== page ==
Who should use this method?

This method only works well if you want to translate a simple PDF document without needing to preserve its fonts and other design elements (e.g. images, graphs, or headers and footers).

If you have access to a copy of Adobe Acrobat, you can use it to convert a PDF to Word or a PDF to PowerPoint (both posts start from an InDesign document, but the process works also with Word files).

Method #3: Get the original file and use a translation tool

The easiest and safest way to translate a PDF file online is to obtain the source file from its creator rather than using a conversion software. Then, you may translate the source file using a special translation tool (also called cat tool), such as Redokun.

Most of the time, the PDF file you want to translate would have come from Microsoft Word or InDesign. For more sophisticated file formats like InDesign, dedicated translation tools like Redokun are used to ensure a clean layout with no missing or misplaced details.

Essentially, these tools can automate the process of translating a document to multiple languages while maintaining the original format of the file.

Who should use this method?

This is the most ideal solution for PDF files that need to be distributed professionally, such as brochures, manuals, and guidelines.

Now you’re probably wondering, “How exactly are these tools any different from Google Translate?” Here’s a rundown on the benefits of having a dedicated translation tool (and here is a list of the best translation software on the market and a 101 Guide on translation software in case you want to learn more about it.

Why choose Redokun?

  • Quality Translations: Redokun is an advanced translation tool that compares and integrates data from both human and machine to bring you optimal translations in the final copy. You can learn more about how the process goes here. Now no one will question whether your translation was copied off Google Translate.
  • Consistent Layouts: As mentioned before, Redokun preserves the styles and layout of your document, allowing you to save time and resources… and sparing your designers from the agony of fixing up a file.
  • Easy to Use: Redokun is just as straightforward as Google Translate. Anyone can learn to use it without attending any special courses and without having to install a new software.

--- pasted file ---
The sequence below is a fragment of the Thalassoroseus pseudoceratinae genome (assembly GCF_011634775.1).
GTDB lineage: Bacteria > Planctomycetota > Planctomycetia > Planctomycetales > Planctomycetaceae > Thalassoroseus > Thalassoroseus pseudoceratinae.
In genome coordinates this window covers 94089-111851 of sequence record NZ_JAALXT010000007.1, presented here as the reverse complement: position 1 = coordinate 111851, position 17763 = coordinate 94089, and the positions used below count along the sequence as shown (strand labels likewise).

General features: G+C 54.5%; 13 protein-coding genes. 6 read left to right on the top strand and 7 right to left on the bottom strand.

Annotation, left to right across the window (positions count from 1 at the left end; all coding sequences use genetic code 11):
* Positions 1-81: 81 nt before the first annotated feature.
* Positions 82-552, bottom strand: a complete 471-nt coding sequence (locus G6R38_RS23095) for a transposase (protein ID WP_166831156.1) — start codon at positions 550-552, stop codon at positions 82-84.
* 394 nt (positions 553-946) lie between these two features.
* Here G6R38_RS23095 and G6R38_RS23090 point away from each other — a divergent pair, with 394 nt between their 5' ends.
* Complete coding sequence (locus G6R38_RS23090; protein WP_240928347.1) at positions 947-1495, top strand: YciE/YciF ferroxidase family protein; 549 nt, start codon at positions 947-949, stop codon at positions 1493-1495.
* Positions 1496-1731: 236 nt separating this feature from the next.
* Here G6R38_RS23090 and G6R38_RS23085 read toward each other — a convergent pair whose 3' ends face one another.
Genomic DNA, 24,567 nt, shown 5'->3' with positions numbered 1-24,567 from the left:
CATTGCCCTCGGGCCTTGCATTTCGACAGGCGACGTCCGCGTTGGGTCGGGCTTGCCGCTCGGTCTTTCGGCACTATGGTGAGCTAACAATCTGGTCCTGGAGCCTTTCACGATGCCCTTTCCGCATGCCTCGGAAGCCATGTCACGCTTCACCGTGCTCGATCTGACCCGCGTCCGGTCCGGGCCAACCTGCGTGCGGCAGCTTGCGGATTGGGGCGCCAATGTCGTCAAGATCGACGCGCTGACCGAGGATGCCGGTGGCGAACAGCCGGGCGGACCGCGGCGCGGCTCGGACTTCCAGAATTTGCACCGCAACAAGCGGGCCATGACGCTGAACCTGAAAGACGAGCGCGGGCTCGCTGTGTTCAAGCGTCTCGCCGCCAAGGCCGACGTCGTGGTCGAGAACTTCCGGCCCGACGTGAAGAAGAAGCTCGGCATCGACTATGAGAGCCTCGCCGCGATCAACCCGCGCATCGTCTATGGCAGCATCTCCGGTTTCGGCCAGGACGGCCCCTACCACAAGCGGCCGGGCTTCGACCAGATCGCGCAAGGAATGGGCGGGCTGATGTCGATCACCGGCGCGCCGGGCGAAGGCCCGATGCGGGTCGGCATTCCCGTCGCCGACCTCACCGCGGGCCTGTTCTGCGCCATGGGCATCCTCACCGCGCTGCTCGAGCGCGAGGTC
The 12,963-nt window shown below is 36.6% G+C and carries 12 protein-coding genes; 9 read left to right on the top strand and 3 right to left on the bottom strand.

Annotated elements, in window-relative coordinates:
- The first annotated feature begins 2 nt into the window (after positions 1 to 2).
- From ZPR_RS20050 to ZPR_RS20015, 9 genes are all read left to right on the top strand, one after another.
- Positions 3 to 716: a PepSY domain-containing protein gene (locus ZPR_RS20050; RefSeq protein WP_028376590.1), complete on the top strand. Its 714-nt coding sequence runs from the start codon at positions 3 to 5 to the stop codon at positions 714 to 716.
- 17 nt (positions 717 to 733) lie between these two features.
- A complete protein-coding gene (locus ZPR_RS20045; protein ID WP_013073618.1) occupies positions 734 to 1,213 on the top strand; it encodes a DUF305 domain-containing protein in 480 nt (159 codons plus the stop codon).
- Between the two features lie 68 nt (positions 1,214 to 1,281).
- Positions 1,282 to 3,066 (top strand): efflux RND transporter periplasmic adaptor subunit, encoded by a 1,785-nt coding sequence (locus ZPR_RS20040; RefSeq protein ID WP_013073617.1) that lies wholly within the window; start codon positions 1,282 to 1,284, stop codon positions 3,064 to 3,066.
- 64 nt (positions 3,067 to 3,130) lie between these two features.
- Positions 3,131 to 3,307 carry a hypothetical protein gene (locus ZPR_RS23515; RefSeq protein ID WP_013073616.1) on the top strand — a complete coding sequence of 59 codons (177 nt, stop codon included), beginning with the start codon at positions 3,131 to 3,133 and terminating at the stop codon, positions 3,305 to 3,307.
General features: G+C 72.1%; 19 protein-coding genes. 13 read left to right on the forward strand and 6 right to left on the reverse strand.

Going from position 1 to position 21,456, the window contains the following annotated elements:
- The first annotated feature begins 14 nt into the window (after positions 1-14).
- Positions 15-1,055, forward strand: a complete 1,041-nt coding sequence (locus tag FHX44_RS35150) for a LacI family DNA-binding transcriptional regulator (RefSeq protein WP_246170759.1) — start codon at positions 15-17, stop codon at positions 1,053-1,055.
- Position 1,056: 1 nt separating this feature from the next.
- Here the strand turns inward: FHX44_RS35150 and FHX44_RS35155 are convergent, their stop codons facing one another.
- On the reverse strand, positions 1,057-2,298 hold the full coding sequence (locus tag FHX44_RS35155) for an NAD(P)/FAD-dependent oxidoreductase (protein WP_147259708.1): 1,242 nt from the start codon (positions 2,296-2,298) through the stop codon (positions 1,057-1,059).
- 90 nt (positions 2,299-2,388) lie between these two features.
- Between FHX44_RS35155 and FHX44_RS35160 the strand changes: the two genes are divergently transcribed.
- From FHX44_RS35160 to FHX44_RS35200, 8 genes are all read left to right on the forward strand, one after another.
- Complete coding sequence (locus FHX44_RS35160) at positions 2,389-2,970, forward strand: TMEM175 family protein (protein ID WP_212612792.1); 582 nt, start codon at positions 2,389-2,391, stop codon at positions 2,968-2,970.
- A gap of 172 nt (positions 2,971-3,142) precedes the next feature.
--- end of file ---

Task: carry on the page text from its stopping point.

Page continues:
• Collaboration: Redokun is a cloud-based tool – like Google Docs but for translating documents! You and your colleagues can collaborate remotely on translations, including your designers and your internal or external translators.
  • Project Management: You can easily monitor the progress of different translation projects on the Redokun dashboard (take a look at it here). Moreover, every piece of data that you upload to the platform is private and protected.
  • Swift Revisions: Need to make some last-minute changes? No worries! You can revise your main file in InDesign as needed without losing existing translations. Redokun will import them automatically and only account for modified texts in the revised versions.
  • Consistency: Redokun gets smarter over time with a nifty little feature called Translation Memory that collects data from successful translations and suggests them for future use. This way, you’ll be able to translate similar documents consistently and efficiently – even those with complex and professional terminologies.

In short, Redokun is developed by a team that understands the anatomy of digital documents. We draw on this knowledge to create an intuitive, collaborative translation tool that safeguards your translated documents from formatting inconsistencies.

Click here to try Redokun for free and experience an accelerated workflow today.

Translate a PDF file

To recap, here is the rule of thumb on how to convert PDF files online:

  • If you want to translate a PDF for personal reading, Google Translate is your friend.
  • If you don’t have the source file, a conversion software might be useful for PDF with plain text.
  • If you need to translate it for professional purposes, obtain the source file if possible and use a dedicated translation tool to maintain the layout.

Eager to read and learn more? Here is how to translate Excel documents, translate subtitles, and PowerPoint presentations too.

Stefano Bernardi
Stefano Bernardi

Stefano has worked on numerous mid to large–sized InDesign projects for Alstom, DeLonghi, Philips, and many others before starting Redokun in 2015.
As Redokun’s Co-Founder, Stefano spends most of his time helping customers to optimize their InDesign work-flow. He also holds in-house InDesign courses for companies in the Venice, Italy area.